Chatting with OMSI and the LatinX Collective Individual - Miguel Rodriguez
The Career Center is excited to share Miguel Rodriguez’s story revolving around work, academics, and personal growth. We wanted to give you the opportunity to hear from someone in the latinx community who is working and attending school, like many of you. We hope his words will inspire you to speak out, actively work, seek out and stride for your independence through goals you set for yourself.
Miguel Rodriguez surrounded by a wall of white flowers in bloom.
Miguel Rodriguez, Oregon Museum of Science & Industry
Degree and Class year:
Bachelor’s of Science, 2016. Currently pursuing an MFA in Collaborative Design, 2023.
Orizaba Veracruz, Mexico. But I consider Huntington Beach, CA more of my hometown.
Q: What three words would you use to describe Lewis & Clark?
A: Collaborative, engaging, and fun!
Q: What did you study while attending Portland State University? Why?
A: I studied mathematics, with the original goal of becoming a mathematics teacher. But, as we often experience, life had other plans!
Q: What are you currently studying while at Pacific Northwest College of Art? How does what you study pertain to your work at OMSI and the LatinX Collective?
A: I’m currently studying Collaborative Design at PNCA, which involves a blend of graphic design, community engagement, art, coding, and all of the other creative endeavors that I’ve always wanted to explore (with more intent). While not completely evident at times, this program is providing me with more tools, frameworks, and methods to expand my DEI efforts and organizing efforts.
Q: What led you to work for OMSI and the LatinX Collective?
A: A lot of my upbringing and early career roles had elements of social justice sprinkled throughout, but I didn’t really have the words for it. After a while, I had more of the vocabulary and wanted to become more engaged with my communities. Working at OMSI is one of those things where I’m able to blend outreach, community engagement, and social justice and get paid for it. On the other hand, I wanted to make sure that I was also out in my community giving back; the collective’s members were wanting to provide for our community because of all of the blessings they have provided us - it’s a give and take, and vice versa.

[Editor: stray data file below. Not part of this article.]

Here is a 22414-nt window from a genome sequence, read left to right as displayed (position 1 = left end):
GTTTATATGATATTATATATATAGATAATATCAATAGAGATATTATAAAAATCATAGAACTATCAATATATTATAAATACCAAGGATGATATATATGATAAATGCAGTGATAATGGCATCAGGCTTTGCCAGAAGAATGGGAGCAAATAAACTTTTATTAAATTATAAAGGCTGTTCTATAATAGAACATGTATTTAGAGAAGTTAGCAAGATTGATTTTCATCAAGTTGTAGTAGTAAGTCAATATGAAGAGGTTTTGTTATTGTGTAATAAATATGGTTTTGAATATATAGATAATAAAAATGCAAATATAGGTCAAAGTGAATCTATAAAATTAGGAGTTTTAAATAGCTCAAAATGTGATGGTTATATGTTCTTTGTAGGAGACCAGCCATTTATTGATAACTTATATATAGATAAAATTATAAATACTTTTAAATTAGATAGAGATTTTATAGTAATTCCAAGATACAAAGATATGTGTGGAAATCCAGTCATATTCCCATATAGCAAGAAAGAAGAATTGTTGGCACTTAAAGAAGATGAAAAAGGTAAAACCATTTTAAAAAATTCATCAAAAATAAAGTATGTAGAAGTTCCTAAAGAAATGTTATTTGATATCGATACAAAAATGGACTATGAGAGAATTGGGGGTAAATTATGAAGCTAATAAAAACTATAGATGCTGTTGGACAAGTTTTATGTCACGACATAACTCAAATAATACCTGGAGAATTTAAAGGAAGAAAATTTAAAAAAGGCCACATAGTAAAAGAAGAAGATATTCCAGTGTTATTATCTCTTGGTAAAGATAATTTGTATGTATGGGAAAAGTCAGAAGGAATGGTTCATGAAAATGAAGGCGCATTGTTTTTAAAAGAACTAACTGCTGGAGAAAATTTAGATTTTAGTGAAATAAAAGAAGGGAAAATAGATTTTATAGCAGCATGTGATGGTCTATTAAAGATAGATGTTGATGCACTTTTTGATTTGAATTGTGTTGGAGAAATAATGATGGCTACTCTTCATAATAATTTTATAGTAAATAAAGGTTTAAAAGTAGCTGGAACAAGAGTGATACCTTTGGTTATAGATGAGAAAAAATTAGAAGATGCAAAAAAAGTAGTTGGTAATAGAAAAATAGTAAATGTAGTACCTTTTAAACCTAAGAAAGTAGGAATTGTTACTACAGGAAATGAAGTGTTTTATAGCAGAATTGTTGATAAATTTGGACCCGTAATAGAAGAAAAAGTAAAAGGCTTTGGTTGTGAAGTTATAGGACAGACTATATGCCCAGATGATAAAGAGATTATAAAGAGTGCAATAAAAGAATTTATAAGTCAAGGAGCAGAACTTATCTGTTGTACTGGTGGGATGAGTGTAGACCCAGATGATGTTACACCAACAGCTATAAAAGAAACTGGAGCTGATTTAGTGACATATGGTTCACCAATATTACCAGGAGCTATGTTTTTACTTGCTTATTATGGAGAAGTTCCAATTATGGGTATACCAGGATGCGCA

Q: What do you find the most interesting about your work at OMSI?
A: Understanding more of the intricacies of a nonprofit. But at the same time, since I’m working in HR there’s a significant level of responsibility that I must balance. Working with people, and seeing both the good and the bad is ever evolving and brings a lot of sudden projects to the forefront.
Q: What do you find the most interesting about your work at LatinX Collective?
A: Being able to find my own sense of community within the Latinx community. In the past, I was unable to really fit in because of my interests and passion, which went counter to many stereotypes. However, it’s important to realize that we are not a monolith, and that there are other people with shared values out there. Just got to find them!
Q: What is one of the best pieces of advice you have been given? Does it apply to you today?
A: The money will eventually come - it’s not the most important thing. This advice came from a friend when I was struggling with balancing my work at a college access nonprofit. I lowkey wanted to go somewhere else and make money, but it wasn’t going to be meaningful work. I’m not advocating to undersell yourself, but sometimes we need to work difficult jobs that are meaningful to be in a better place. It’s always a balancing of where you are, where you want to go, and how it connects to your community. This still applies, and is part of the reason I’m attending grad school right now!
Q: What advice would you give to students currently looking for a job/internship?
A: Ask anyone and everyone. There are less degrees of separation than you might think. Also, in general, most people are really excited to share your information to their networks; you just have to ask. I wish I had done more of that when I was in undergrad. Now that I’m a grad student, I’m doing it all of the time, and now I have to prioritize which opportunities I want to do vs which I shouldn’t. It’s a good problem to have.
Q: What other personal interests do you have, aside from your work? How do they play a role in your daily life?
A: I have a huge interest in hip-hop music. I make my own music under my stage name, Mike Firm, and it impacts the manner in which I conduct storytelling and do organizing work. Expression is vital to these efforts, and it also allows me to separate my day to day with something that provides me the platform to experiment and connect with others in a different manner.
Prompt: Ask a question that you wish you had the answers to when you were getting your associate degree and working at the same time. His response is as follows…
Q: Who is in my corner, and who is not?
A: This is something that I still ask myself to this very day. It’s okay to fallout with people; not all relationships are meant to last. And this was pretty obvious as I began my college journey. The people that you think are on your side, might not be; and the people that you think might not be able to support, can!
Q: What is the best way to reach you if students would like to reach out to you about further academic and work experience and advice?
A: People can reach out to me at firstname.lastname@example.org, but folks can also follow me on my social medias or check out my website (mikefirm.com). If you reach out, I’ll get back to you. Love connecting folks with new networks, experiences, and potential collaborations.
Kaya Tsabari, She/Her/Hers